This Easter, the Church that marks the traditional location of the crucifixion, burial, and resurrection of Jesus Christ is coming out of a 4 million dollar renovation. John DeLancey, co-leader of our Israel tour next year, is just back from another visit to the Church of the Holy Sepulcher and discusses the newly renovated edicule in its rotunda.
The edicule, a small structure that covers the tomb of Jesus, has been rebuilt and strengthened against collapse.
In addition, we review news coverage of a recent open house at the Israel Antiquities Authority warehouse where relics from the time of Jesus are displayed for reporters.
Biblical Archaeology covers thousands of years of Old Testament history. It also includes three years of the public ministry of Jesus of Nazareth. Professor Craig Evans of Houston Baptist University has a new book, Jesus and the Remains of His Day, that focuses on some of the most important archaeological discoveries that tell us about Jesus, his ministry, and the world he lived in.
Jesus’ ministry was centered around the Sea of Galilee and today cities along the seashore are being excavated, including Magdala, the home of Mary Magdalene. But there’s a lot more, and we discuss these discoveries in these three programs.
UPDATE: This week’s Biblical Archaeology news is about the 12th cave discovery near Qumran. Up to now there’s only been 11 caves in which Dead Sea Scroll materials were found. Archaeologists have now identified one more. This week’s guest, Craig Evans, has an article on the Logos Academic blog, and also an article on the Fox News Opinion website. There’s always something new happening in Biblical Archaeology.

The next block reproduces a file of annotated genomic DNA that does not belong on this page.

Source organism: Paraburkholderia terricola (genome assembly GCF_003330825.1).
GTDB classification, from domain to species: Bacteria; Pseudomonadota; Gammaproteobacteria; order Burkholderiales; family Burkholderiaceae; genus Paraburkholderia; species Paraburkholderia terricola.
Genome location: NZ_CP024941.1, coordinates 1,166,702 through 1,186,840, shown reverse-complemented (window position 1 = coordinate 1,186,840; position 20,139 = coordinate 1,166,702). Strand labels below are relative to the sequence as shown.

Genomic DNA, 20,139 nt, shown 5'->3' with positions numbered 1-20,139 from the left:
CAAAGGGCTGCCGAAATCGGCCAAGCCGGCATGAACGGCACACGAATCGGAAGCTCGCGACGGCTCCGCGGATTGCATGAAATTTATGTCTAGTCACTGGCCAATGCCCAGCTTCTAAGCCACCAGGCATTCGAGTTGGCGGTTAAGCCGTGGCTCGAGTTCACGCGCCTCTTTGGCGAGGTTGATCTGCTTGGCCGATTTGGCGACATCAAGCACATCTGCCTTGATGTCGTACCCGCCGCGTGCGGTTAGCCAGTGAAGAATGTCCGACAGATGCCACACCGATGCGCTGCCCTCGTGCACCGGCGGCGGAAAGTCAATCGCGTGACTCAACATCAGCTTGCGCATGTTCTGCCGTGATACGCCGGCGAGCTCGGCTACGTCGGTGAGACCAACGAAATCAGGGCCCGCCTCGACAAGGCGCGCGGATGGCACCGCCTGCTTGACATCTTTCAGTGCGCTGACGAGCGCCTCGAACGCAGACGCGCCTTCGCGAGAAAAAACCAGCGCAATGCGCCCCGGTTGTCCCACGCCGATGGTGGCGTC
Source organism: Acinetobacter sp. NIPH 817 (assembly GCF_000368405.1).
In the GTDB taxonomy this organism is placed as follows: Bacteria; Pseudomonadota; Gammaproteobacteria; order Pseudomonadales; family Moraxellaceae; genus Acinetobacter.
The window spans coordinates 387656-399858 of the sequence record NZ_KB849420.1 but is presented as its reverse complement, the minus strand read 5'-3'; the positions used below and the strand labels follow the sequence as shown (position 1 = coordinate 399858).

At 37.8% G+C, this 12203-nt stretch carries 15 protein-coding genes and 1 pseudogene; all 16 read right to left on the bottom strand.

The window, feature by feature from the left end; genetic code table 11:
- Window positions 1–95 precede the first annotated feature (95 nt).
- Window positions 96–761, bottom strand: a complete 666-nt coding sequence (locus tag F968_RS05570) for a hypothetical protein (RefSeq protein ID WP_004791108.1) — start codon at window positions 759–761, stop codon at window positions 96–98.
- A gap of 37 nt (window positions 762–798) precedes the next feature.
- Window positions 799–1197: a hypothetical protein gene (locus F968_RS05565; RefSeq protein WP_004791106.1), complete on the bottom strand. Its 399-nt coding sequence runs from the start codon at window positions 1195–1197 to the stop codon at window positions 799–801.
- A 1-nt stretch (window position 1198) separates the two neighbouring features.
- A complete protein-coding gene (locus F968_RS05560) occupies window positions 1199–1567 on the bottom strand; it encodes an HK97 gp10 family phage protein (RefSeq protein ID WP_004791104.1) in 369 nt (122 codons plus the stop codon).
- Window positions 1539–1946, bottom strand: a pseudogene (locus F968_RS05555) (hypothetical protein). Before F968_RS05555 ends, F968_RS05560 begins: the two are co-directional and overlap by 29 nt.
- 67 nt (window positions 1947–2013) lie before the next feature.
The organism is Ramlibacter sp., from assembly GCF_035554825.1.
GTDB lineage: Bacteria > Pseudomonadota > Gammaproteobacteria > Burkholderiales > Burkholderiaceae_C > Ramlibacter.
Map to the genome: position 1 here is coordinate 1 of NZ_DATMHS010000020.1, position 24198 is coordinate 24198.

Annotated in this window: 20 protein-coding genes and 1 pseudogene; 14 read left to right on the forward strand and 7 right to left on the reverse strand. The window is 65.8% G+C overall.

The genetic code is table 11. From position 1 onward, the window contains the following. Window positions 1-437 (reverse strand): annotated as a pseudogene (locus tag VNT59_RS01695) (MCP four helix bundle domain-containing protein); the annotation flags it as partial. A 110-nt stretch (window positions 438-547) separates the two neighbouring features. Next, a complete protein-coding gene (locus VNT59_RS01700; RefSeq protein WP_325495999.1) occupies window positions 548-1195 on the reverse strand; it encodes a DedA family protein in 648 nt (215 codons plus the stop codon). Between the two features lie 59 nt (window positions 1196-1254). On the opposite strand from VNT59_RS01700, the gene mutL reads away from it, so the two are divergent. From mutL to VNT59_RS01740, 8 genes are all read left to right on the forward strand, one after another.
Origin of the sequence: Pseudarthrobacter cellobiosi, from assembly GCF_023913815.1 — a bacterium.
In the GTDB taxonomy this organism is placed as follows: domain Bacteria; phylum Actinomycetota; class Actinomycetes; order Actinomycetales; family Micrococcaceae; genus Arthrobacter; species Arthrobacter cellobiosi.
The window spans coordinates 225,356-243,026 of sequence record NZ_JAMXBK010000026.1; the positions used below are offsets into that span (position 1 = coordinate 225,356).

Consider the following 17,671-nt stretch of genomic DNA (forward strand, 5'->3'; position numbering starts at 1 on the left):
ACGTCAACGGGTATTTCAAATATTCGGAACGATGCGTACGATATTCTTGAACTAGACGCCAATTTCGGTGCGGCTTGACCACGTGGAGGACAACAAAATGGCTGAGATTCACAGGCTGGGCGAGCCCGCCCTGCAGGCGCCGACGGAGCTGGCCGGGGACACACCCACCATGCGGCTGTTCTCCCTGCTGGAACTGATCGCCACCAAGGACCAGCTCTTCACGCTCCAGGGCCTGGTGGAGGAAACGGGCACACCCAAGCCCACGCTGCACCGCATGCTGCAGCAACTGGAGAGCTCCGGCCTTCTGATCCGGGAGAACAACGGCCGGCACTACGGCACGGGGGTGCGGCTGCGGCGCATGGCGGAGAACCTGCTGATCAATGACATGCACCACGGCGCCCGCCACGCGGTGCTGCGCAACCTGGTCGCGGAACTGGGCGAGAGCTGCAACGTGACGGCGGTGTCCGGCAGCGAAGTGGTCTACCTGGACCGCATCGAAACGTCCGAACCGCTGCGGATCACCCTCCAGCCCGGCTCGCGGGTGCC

Archaeologists and conservators in Jerusalem are repairing the edicule, a small structure that covers the traditional location of the tomb of Jesus in the rotunda of the Church of the Holy Sepulchre. During a 60-hour period they were able to remove the marble covering of the stone tomb and observe for the first time in four and a half centuries the actual stone bench on which the body of Jesus is believed to have lain.
But could this actually be the Tomb of Jesus? There are questions about which site is right so we went to Darrell Bock, Research Professor of New Testament at Dallas Theological Seminary to seek some answers.
Pope Francis and Israeli Prime Minister Benjamin Netanyahu had a brief dispute about it, but what language DID Jesus speak? What was the linquistic climate of first century Palestine? To find some answers, we queried Seth Sanders, professor of religion at Trinity College in Hartford CT. Seth is the editor of the Journal of Ancient Near Eastern Religions. We spoke to him a few years ago about the development of Hebrew writing.